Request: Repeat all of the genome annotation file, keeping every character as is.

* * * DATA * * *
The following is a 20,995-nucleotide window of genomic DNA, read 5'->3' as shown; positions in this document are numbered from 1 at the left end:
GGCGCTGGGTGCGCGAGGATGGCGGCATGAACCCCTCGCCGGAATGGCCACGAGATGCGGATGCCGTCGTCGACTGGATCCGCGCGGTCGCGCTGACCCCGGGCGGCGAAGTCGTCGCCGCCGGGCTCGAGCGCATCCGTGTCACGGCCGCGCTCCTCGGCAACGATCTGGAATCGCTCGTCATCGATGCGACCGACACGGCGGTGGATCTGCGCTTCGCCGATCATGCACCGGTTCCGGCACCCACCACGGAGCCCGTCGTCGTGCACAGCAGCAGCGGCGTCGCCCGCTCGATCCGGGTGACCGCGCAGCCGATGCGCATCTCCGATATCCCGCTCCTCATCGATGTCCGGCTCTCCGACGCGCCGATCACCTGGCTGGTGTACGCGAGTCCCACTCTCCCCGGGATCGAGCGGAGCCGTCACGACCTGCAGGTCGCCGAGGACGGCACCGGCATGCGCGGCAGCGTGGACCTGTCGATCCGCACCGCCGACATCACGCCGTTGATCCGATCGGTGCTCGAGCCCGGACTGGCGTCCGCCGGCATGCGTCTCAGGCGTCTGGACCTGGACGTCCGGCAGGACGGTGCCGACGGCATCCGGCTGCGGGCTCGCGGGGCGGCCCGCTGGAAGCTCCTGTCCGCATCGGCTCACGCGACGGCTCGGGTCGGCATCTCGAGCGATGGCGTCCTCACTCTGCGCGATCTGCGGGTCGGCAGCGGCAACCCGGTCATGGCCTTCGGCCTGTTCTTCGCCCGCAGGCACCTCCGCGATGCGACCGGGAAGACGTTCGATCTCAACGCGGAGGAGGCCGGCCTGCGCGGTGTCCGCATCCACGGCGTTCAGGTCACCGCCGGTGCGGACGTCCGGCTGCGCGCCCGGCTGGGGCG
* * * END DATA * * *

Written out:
The following is a 20,995-nucleotide window of genomic DNA, read 5'->3' as shown; positions in this document are numbered from 1 at the left end:
GGCGCTGGGTGCGCGAGGATGGCGGCATGAACCCCTCGCCGGAATGGCCACGAGATGCGGATGCCGTCGTCGACTGGATCCGCGCGGTCGCGCTGACCCCGGGCGGCGAAGTCGTCGCCGCCGGGCTCGAGCGCATCCGTGTCACGGCCGCGCTCCTCGGCAACGATCTGGAATCGCTCGTCATCGATGCGACCGACACGGCGGTGGATCTGCGCTTCGCCGATCATGCACCGGTTCCGGCACCCACCACGGAGCCCGTCGTCGTGCACAGCAGCAGCGGCGTCGCCCGCTCGATCCGGGTGACCGCGCAGCCGATGCGCATCTCCGATATCCCGCTCCTCATCGATGTCCGGCTCTCCGACGCGCCGATCACCTGGCTGGTGTACGCGAGTCCCACTCTCCCCGGGATCGAGCGGAGCCGTCACGACCTGCAGGTCGCCGAGGACGGCACCGGCATGCGCGGCAGCGTGGACCTGTCGATCCGCACCGCCGACATCACGCCGTTGATCCGATCGGTGCTCGAGCCCGGACTGGCGTCCGCCGGCATGCGTCTCAGGCGTCTGGACCTGGACGTCCGGCAGGACGGTGCCGACGGCATCCGGCTGCGGGCTCGCGGGGCGGCCCGCTGGAAGCTCCTGTCCGCATCGGCTCACGCGACGGCTCGGGTCGGCATCTCGAGCGATGGCGTCCTCACTCTGCGCGATCTGCGGGTCGGCAGCGGCAACCCGGTCATGGCCTTCGGCCTGTTCTTCGCCCGCAGGCACCTCCGCGATGCGACCGGGAAGACGTTCGATCTCAACGCGGAGGAGGCCGGCCTGCGCGGTGTCCGCATCCACGGCGTTCAGGTCACCGCCGGTGCGGACGTCCGGCTGCGCGCCCGGCTGGGGCG